The Puritans were a rather idiosyncratic bunch, and one would be hard-pressed to find another group that is more strident in their moral beliefs and, perhaps ironically (or perhaps not), more judgmental of those who fail to uphold them. They left England because they were so dissatisfied with the Church of England and didn't feel that it had gone far enough in purifying the traditions and values of the Catholic Church. The Puritans then founded the Massachusetts Bay Colony with the avowed purpose of creating a perfect society where the civil and ecclesiastical life of the community were one and the same. They felt that they would be as a city on a hill, according to their first governor, John Winthrop—a beacon of light which the rest of the world could look to in order to know how to live truly good and righteous lives.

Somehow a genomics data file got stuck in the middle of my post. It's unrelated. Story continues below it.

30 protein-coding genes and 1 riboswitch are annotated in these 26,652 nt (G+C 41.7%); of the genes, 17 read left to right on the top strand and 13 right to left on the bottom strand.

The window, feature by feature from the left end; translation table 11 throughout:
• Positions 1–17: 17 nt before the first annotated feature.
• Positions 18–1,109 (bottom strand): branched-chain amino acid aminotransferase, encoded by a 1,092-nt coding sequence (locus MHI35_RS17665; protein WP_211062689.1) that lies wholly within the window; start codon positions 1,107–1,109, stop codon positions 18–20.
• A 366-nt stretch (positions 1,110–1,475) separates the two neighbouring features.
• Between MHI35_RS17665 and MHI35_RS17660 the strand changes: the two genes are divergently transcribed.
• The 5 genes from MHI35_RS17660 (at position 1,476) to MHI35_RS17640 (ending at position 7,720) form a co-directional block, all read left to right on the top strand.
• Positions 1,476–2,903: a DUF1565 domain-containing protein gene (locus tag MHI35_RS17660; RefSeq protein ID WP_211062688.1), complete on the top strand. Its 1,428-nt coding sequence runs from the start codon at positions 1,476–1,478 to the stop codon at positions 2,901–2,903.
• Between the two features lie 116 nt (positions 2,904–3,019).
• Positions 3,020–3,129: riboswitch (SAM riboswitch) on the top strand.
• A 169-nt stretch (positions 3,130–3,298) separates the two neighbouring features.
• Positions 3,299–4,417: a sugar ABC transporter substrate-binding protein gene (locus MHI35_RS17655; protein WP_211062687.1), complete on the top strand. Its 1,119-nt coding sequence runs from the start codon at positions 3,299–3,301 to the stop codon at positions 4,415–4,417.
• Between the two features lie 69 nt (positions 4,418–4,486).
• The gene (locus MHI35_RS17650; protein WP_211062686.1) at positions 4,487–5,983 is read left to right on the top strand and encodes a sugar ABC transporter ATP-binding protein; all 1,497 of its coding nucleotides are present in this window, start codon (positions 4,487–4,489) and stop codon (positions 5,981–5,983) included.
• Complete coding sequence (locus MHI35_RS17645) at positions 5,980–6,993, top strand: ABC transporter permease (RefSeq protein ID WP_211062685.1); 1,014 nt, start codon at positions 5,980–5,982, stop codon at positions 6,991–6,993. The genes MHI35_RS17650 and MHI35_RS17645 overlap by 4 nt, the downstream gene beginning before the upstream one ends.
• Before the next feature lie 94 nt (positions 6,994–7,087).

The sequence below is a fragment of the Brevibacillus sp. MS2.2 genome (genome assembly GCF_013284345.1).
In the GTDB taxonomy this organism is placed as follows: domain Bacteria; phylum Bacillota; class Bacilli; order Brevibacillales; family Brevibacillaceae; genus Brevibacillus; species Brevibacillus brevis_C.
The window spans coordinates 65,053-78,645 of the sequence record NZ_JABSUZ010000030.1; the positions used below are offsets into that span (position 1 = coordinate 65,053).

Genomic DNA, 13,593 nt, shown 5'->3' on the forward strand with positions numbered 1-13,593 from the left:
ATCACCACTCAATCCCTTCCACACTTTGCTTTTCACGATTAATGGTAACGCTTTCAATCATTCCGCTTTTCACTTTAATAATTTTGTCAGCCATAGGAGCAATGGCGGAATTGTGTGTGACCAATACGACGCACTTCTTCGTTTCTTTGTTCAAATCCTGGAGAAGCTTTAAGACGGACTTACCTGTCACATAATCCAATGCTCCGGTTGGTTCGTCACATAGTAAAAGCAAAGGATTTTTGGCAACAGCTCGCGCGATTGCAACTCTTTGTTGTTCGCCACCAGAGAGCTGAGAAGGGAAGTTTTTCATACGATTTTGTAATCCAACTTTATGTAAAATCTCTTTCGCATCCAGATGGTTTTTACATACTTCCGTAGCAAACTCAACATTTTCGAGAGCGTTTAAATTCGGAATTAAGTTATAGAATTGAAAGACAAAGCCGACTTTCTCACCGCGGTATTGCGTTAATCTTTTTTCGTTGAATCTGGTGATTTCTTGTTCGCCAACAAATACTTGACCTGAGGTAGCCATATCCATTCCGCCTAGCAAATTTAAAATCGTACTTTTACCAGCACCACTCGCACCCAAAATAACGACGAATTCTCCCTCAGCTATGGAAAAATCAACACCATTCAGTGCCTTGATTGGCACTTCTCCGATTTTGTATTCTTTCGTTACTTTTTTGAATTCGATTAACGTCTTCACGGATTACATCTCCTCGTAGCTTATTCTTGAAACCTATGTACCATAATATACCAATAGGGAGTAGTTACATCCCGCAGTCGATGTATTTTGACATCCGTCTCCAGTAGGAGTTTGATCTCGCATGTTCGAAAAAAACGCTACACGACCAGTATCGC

From 1630 through the Salem Witch Trials in 1692, the community thrived; after the witch hunts, however, Puritanism began to disappear. Therefore, this story really does need to occur in this time and in this place in order for Hawthorne to capitalize on the strict morality and, in many cases, the hypocrisy of the Puritans. Hester's "crime" would not necessarily be a legal crime in other times and places, and her punishment would certainly be different depending on when and where the story was set. Hawthorne is also extremely disillusioned with the Puritans and often writes about their society in unflattering and judgmental ways. Certainly, a version of this story could exist in many different times and places, but the Puritans in America represent a very unique setting that sets this story apart in many ways.